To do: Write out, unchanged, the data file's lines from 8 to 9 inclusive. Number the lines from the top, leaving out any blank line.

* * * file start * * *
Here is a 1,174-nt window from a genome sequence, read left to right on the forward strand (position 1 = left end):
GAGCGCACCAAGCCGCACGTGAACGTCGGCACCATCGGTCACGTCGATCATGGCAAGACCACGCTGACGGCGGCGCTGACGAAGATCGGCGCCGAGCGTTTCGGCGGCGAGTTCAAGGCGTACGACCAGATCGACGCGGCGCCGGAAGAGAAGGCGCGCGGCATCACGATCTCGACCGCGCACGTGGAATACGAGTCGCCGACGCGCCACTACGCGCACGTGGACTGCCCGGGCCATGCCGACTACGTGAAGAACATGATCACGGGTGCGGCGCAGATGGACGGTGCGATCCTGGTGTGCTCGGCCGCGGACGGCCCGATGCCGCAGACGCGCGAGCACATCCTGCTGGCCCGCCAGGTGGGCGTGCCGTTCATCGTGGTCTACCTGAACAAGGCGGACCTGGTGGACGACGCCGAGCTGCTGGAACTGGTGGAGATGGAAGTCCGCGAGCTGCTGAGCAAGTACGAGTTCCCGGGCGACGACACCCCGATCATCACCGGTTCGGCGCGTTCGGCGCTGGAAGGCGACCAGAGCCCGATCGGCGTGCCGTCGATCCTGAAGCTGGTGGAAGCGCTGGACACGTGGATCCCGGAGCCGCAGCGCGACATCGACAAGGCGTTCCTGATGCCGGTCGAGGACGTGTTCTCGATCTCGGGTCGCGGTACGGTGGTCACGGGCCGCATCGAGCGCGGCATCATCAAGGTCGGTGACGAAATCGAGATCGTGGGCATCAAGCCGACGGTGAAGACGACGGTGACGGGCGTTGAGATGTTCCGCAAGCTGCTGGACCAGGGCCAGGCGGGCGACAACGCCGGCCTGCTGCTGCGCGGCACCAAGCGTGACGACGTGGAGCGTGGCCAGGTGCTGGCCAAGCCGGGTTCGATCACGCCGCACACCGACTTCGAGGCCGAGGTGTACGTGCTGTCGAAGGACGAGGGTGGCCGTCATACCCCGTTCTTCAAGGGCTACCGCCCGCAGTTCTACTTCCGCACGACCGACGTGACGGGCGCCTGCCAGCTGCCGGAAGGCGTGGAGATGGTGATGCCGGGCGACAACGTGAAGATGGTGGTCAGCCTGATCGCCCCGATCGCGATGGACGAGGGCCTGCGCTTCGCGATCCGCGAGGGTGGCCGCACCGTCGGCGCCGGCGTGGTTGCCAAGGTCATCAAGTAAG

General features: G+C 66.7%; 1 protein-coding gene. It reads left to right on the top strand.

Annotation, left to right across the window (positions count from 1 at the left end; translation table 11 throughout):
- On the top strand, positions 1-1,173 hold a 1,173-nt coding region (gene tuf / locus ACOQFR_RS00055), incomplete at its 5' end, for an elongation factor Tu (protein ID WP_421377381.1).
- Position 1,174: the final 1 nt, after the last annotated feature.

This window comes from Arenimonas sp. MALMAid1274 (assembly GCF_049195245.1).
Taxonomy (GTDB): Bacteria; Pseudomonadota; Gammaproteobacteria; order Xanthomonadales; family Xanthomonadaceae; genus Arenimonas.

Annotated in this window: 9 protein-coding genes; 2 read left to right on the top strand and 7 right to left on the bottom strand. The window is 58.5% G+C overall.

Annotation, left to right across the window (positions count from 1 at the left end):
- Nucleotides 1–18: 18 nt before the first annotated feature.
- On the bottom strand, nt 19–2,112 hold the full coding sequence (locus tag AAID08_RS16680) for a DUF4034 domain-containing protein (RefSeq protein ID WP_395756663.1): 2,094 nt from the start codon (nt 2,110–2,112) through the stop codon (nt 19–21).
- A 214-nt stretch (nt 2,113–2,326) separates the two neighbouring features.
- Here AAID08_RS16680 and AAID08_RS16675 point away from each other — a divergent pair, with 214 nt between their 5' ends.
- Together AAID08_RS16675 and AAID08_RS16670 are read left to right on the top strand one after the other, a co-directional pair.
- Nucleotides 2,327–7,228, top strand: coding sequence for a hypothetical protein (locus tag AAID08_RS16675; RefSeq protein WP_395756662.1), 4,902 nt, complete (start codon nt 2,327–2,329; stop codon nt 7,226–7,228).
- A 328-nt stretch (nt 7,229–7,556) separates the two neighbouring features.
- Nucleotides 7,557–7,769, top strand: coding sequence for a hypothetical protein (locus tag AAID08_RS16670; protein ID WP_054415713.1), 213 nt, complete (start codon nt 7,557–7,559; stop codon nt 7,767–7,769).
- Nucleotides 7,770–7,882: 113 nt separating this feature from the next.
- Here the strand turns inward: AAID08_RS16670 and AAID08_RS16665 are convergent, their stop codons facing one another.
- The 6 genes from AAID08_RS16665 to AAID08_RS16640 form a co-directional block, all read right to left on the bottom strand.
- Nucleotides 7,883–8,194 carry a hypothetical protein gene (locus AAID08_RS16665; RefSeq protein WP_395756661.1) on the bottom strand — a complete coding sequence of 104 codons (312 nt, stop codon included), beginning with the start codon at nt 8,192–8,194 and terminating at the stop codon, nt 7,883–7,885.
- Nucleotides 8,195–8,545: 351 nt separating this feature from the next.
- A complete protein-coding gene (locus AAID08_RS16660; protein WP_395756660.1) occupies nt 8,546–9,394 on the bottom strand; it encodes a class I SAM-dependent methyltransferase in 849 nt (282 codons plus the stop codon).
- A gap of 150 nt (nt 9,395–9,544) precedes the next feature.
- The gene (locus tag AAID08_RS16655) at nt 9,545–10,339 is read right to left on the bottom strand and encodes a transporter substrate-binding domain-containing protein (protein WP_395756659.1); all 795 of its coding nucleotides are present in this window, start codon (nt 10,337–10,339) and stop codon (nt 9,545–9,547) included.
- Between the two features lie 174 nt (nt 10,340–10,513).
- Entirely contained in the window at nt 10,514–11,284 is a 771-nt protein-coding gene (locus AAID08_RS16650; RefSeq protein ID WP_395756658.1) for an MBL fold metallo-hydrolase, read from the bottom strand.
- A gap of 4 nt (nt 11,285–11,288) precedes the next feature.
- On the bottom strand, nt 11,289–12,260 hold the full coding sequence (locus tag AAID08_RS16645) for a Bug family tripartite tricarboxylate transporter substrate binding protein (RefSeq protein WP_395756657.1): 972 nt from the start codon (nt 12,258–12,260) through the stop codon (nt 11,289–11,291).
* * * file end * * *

Taxonomy (GTDB): Bacteria; Pseudomonadota; Gammaproteobacteria; order Xanthomonadales; family Xanthomonadaceae; genus Arenimonas.

Annotated in this window: 9 protein-coding genes; 2 read left to right on the top strand and 7 right to left on the bottom strand. The window is 58.5% G+C overall.